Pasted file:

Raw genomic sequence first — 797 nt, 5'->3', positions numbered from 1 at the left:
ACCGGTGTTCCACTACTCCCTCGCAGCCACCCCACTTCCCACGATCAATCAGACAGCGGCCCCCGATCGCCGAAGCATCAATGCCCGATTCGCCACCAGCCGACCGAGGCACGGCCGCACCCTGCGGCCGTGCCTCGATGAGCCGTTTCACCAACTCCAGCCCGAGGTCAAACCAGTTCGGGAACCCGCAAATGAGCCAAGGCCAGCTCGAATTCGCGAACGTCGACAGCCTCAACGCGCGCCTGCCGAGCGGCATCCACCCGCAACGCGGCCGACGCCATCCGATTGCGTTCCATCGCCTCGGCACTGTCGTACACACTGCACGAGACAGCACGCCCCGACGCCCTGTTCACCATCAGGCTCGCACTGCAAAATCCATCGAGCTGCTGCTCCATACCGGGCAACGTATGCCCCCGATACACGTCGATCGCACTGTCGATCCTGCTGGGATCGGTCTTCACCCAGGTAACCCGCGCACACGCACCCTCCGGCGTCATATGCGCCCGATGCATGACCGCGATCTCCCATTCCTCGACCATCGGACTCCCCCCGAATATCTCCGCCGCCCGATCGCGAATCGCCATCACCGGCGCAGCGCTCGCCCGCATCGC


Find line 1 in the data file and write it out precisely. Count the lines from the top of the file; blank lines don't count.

Raw genomic sequence first — 797 nt, 5'->3', positions numbered from 1 at the left: